Tail wagging on hard surfaces, rough playing with constant tail chewing, and even tails that get caught on closing doors are some of the things that can happen every day. However, the tail lacks robust muscles to cushion the impact of such actions.
Hence, these injuries and diseases can influence whether your Terrier will have a tail at some point in their life.
- Alopecia: Since Terriers have exceptionally short tails, the fur helps me see the tail’s position. Dogs with Alopecia may have a loss of hair on the tail due to ringworms. About 60% of dogs undergo hair regrowth within months of diagnosis and treatment.
- Trauma: Some tails suffer from dislocations or fractures of the vertebrae, as well as wounds to the soft tissues that may cause paralysis in some cases.
- Cauda equina syndrome: The syndrome causes pain in the lower back, resulting in weakness or lameness on the limbs. Since the tail is an extension of the spine, your pet may find it hard to wag its tail.
- Dermatitis: This is a common hereditary disposition that infects the skin, including the tail. About 20% to 30% of dogs may suffer from dermatitis due to food and flea allergies.
- Tail tumors: Like me, Terriers can experience warts, cysts, infected sebaceous glands, or benign tumors. For the skin, there could be a malignant tail tumor in the hair follicle.
This is why it’s crucial knowing my Terrier’s type of tail in preventing injuries and diseases like these. In this way, I can provide the appropriate grooming and care to keep the tail healthy and safe.
Simple Tips for Caring for Boston Terrier Tails
Learning essential cleaning and maintenance lets me help my Boston Terriers keep their tails. Start by trimming the hair around the tail regularly to avoid tail infection and skin irritations. You can also apply coconut oil to the skin once you notice any rashes.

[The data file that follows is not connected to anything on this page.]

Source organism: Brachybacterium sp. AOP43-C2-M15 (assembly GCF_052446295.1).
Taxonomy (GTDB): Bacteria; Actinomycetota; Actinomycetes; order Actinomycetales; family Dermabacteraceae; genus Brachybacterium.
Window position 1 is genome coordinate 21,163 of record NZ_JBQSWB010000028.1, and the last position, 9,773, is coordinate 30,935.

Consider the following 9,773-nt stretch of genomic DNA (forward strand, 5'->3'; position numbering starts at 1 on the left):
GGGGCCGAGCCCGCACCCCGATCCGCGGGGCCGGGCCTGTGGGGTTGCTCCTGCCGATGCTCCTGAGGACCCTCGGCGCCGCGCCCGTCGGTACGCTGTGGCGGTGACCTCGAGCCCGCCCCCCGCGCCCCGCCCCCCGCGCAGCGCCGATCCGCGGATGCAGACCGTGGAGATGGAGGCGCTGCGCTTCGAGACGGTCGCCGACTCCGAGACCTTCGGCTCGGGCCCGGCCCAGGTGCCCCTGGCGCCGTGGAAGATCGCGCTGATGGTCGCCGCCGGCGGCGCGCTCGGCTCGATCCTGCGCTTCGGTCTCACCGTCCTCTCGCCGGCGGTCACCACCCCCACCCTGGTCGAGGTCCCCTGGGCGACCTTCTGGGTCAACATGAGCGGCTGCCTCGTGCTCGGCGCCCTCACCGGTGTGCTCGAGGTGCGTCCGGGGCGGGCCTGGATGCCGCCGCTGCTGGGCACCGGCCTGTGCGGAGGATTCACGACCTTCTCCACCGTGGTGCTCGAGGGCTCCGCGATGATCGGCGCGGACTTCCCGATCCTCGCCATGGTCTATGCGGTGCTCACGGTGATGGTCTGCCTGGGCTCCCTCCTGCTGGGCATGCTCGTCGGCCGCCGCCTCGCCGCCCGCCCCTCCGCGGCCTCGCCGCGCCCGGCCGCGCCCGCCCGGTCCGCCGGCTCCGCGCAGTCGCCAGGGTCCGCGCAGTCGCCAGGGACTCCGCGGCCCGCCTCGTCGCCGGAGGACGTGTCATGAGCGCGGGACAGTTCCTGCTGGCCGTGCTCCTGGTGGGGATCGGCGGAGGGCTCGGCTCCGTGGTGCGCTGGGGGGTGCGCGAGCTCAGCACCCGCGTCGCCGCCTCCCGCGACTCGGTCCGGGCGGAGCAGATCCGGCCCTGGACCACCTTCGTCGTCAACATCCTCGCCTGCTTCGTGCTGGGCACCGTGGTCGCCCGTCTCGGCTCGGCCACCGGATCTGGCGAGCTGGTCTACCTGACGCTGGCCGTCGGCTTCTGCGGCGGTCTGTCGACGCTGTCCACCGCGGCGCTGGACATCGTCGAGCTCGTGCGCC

Aside from routine baths, it’s important that you dedicate time to cleaning your Terrier’s tail after defecating. Remember that Terriers can have curled tails, leaving enough space to trap feces, dirt, and other matter.
Furthermore, avoid tail docking unless the vet recommends amputation for severe tail infections. Otherwise, cutting the tail will only put your beloved Terrier in unnecessary pain. If your Terrier feels uncomfortable due to its tail, it would be wise to reach out to me for proper diagnosis and treatment.
Finally, before I wrap up this article, let’s take the opportunity to address some of the most common questions I receive about Boston Terriers.
Can Boston Terriers Be Born Without Tails?
It’s unlikely for Boston Terriers not to have tails when they enter the world. With a Terrier puppy, I may sometimes think it doesn’t have a tail. However, Terriers genetically have extremely short tails that set close to the bottom.
Is My Boston Terrier Full Breed If It Has a Tail?
Boston Terriers can have tails longer than the breed’s standard, and I can still consider them as full-breeds. On the other hand, there’s a higher chance that your Terrier is a mixed breed if the tail is longer than six inches.
Boston Terriers are born with short tails at birth. The tails may grow in different forms as they age, depending on the dog’s genes and health. Regardless of your Terrier’s tail type, how I provide the best care for your pet should be the highest priority.